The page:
Like mdewey commented, "Polk" and "Pierce" are proper nouns referring to, respectively, James K. Polk and Franklin Pierce.
Polk was the Democratic Party nominee in the 1844 Presidential election, which he won. Pierce was the Democratic Party nominee in the 1852 Presidential election.
Separately, "poke" and "pierce" are both verbs that convey the image of something prodding or sticking something else, which can be used negatively if some person is the one being poked (or pierced). "Polk" is pronounced similarly to "poke" and "Pierce" is, of course, pronounced the same as "pierce."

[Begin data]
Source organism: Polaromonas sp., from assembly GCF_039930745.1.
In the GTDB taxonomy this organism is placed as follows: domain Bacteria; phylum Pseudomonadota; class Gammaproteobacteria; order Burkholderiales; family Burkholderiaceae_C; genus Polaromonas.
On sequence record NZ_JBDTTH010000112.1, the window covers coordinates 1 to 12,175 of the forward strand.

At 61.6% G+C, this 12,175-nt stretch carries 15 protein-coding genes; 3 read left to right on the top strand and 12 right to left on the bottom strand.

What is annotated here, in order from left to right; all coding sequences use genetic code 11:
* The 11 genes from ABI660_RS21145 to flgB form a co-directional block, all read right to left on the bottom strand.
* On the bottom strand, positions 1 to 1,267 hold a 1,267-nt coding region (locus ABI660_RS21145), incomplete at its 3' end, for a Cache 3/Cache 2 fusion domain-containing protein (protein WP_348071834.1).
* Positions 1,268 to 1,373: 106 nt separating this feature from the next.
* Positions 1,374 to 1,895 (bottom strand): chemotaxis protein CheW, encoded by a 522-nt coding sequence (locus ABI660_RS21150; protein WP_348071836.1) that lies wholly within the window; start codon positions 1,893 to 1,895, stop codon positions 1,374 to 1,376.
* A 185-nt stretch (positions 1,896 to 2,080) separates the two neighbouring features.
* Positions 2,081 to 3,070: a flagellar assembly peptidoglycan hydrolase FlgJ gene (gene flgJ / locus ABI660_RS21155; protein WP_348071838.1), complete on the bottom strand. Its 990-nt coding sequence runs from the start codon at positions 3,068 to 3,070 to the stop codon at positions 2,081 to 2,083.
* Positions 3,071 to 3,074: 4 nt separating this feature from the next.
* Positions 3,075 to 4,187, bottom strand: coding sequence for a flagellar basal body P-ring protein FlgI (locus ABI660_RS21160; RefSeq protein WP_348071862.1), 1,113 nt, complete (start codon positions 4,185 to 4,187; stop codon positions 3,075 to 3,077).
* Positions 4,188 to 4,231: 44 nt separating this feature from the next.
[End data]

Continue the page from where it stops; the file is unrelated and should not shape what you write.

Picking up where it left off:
So "We Polked you in '44; we shall Pierce you in '52!" is a campaign slogan in the form of a pun playing on the fact that Polk won the 1844 election and (so the slogan claims) Pierce will resoundingly win the 1852 election. The "you" could refer to the party's political opponents or to the country as a whole.